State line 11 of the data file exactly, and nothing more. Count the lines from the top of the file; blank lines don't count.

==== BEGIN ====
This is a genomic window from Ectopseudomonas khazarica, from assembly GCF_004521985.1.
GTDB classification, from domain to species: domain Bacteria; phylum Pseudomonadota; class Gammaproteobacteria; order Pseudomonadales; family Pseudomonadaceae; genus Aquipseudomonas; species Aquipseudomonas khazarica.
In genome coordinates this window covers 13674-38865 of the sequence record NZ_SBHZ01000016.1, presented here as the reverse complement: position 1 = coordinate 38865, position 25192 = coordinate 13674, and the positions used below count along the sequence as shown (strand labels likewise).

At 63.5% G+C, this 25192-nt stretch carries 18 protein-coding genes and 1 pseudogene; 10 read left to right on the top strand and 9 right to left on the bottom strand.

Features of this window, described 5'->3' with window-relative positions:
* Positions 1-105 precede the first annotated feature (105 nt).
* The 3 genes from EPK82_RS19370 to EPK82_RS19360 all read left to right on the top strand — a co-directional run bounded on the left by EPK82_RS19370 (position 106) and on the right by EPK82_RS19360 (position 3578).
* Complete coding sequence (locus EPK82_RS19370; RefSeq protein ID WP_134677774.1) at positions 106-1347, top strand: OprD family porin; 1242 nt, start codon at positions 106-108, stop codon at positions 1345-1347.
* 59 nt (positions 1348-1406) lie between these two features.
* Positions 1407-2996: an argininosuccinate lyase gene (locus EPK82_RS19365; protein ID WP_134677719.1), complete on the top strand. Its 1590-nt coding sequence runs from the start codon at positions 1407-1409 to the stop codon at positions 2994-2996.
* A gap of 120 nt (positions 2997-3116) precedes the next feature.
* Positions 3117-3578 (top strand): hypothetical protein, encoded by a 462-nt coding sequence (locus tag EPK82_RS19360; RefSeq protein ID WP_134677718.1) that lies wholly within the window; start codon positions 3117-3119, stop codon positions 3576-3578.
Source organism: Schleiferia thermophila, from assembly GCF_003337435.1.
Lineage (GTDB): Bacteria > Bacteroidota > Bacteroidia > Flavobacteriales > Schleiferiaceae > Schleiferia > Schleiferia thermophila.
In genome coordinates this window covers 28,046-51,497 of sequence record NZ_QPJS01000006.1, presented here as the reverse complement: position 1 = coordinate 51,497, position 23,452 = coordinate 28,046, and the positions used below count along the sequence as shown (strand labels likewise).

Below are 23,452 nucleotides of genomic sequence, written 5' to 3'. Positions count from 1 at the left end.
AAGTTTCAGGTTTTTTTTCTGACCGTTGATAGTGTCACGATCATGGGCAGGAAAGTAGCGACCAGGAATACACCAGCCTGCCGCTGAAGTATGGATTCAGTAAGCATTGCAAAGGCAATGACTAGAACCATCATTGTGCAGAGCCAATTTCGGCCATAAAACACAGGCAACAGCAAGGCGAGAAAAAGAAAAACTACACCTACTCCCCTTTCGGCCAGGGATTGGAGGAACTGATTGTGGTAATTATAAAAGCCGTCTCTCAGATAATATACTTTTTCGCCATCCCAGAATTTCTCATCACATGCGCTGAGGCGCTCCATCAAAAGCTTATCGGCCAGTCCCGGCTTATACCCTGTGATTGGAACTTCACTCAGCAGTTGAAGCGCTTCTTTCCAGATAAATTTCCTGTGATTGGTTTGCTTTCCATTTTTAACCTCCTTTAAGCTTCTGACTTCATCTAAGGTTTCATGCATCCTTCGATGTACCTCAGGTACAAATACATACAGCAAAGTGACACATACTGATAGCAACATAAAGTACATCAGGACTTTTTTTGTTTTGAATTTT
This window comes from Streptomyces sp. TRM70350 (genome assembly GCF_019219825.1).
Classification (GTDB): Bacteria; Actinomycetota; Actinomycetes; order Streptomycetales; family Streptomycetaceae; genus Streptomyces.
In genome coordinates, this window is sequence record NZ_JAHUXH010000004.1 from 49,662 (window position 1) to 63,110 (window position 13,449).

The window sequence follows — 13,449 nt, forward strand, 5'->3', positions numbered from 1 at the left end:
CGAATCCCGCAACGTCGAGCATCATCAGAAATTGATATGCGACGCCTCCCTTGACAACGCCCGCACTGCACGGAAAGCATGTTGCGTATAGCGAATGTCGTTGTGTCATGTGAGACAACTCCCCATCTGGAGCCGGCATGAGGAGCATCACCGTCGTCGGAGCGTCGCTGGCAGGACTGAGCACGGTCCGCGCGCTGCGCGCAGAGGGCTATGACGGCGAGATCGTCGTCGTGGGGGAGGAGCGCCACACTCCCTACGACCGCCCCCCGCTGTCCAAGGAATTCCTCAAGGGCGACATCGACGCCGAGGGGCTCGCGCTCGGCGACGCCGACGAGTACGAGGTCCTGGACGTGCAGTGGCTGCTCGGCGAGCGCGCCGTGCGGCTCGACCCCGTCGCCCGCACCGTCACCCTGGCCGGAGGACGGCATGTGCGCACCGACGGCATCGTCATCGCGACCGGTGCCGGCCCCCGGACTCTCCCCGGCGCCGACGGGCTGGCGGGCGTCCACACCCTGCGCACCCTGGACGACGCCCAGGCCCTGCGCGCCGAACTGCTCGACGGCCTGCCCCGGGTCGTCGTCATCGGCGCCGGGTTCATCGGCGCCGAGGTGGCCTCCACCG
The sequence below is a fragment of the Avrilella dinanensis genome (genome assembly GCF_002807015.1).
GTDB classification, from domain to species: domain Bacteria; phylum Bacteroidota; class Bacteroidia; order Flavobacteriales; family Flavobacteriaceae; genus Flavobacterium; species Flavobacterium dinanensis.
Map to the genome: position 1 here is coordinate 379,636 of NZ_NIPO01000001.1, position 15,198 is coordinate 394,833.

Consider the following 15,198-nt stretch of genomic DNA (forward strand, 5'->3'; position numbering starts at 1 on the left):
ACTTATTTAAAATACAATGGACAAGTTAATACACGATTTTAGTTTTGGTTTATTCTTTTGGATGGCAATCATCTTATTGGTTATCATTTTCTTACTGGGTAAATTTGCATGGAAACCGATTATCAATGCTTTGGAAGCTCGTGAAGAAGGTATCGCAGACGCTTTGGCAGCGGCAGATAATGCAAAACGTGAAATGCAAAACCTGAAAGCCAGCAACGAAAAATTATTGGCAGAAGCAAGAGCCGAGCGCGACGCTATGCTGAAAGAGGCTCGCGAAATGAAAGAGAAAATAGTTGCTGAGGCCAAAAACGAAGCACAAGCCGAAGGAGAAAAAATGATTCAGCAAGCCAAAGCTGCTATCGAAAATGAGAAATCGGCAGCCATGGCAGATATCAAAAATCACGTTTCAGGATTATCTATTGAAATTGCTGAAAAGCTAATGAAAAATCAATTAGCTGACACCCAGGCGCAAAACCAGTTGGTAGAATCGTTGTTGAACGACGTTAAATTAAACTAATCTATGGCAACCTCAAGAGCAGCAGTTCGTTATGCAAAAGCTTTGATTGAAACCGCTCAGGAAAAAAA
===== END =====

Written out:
* A gap of 120 nt (positions 2997-3116) precedes the next feature.